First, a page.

A segregating piston 53 is slidable within the bo-re 44 and means 54 are provided to connect the piston 53 with the upper sleeve valve 47. In the preferred embodiment of the apparatus as described herein, such means for connecting the piston and sleeve valve is an extendible stainless steel wire rope. Upon suficient upward move ment of the piston, the wire rope 54 is placed under sufcient tension to move the sleeve valve 47 upwardly where seals 48 and 49 straddle and thereby close off the ports 46 in the upwardly extending portion 43 of the valve housing. The piston 53 includes a cable catcher 55 extending downwardly therefrom about the coil of stainless steel cable 54. A piston cable clevis 56 is provided at the lower end of the piston and attaches to the upper end of the cable by means of a shear pin 57. A piston valve 58 is slidably received in a bore through the upper end of the piston. A segregator piston spring 59 is positioned between the piston valve 58 and the piston cable clevis. The spring 59 normally urges the piston valve 58 in an upward position as shown in FIGURE 5. PassageK ways 60 extend upwardly through the piston cable clevis and the piston and communicate with transverse passages 60A near the upper end of the piston and communicating with the bore in which the piston valve 58 is slidably received.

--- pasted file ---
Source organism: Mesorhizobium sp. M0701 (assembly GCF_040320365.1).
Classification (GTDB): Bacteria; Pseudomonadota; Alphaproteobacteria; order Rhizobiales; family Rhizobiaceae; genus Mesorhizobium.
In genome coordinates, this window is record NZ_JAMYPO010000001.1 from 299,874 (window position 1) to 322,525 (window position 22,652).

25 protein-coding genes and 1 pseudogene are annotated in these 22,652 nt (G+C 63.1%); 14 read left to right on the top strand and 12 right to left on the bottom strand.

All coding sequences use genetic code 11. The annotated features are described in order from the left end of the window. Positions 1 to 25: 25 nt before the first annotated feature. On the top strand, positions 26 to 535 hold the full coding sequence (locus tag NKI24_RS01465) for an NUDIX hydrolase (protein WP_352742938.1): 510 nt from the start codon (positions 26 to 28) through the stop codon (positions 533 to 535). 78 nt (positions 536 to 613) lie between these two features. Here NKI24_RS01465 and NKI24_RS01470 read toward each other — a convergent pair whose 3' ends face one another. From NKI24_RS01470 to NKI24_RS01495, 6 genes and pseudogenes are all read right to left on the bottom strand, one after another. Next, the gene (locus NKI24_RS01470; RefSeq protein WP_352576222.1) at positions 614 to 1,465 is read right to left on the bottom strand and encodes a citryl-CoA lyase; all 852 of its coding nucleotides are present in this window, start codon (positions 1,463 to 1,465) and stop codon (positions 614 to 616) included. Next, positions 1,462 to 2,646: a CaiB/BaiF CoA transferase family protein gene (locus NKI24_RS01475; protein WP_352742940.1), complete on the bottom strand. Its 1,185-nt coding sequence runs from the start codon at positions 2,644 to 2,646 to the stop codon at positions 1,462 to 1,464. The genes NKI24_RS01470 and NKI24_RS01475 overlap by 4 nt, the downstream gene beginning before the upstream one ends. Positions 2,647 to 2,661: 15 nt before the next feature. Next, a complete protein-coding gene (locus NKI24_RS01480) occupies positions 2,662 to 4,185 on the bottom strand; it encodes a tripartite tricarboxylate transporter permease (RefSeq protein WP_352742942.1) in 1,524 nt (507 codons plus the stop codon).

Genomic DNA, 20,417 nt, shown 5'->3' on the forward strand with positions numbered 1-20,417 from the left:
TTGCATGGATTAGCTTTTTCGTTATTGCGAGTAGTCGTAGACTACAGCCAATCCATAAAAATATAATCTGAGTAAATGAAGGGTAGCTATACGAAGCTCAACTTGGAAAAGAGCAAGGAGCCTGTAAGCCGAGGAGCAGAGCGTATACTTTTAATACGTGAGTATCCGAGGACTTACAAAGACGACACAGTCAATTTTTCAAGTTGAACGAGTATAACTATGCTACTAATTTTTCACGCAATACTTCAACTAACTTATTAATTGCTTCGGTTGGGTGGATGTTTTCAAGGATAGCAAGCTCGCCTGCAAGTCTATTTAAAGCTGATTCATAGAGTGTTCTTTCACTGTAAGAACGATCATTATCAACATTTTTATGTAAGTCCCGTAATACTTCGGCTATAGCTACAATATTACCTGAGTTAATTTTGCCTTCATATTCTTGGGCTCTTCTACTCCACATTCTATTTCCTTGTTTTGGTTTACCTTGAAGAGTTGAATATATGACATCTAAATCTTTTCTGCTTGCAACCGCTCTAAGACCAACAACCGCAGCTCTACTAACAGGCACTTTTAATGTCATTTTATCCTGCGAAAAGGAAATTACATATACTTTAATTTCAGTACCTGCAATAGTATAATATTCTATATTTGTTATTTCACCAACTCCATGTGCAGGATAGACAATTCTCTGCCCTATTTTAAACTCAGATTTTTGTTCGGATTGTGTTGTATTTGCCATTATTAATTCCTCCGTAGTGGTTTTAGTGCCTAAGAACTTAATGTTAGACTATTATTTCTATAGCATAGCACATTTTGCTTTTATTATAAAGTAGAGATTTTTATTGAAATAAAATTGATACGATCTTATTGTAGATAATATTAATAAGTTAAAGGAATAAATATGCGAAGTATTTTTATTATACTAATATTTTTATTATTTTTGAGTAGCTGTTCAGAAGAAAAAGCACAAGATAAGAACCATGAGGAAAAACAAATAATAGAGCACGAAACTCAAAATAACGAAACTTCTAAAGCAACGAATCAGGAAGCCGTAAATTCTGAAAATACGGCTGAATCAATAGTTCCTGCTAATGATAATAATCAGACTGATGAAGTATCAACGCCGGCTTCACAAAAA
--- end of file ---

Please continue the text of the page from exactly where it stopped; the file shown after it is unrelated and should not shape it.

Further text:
Referring to FIGURES 1-4, the lower sample section 19 has an intermediate section 61 dividing the sample section into upper and lower chambers 62 and 63, respectively. This intermediate section -61 dividing the chamber is shown in greater detail in FIGURES 6 and 7 of the drawings. The intermediate section has a longitudinal passageway 64 connecting the upper and lower chambers 62 and 63. A choke 66 is positioned in the passageway to meter fluids llo/wing from chamber 63 into chamber 62. A check valve 74 is also positioned at the upper end of the intermediate section to permit fluids owing through passageway 64 and choke 66 to pass into the upper chambers 6 2 while retarding the ow of fluids in an opposite direc tlOn.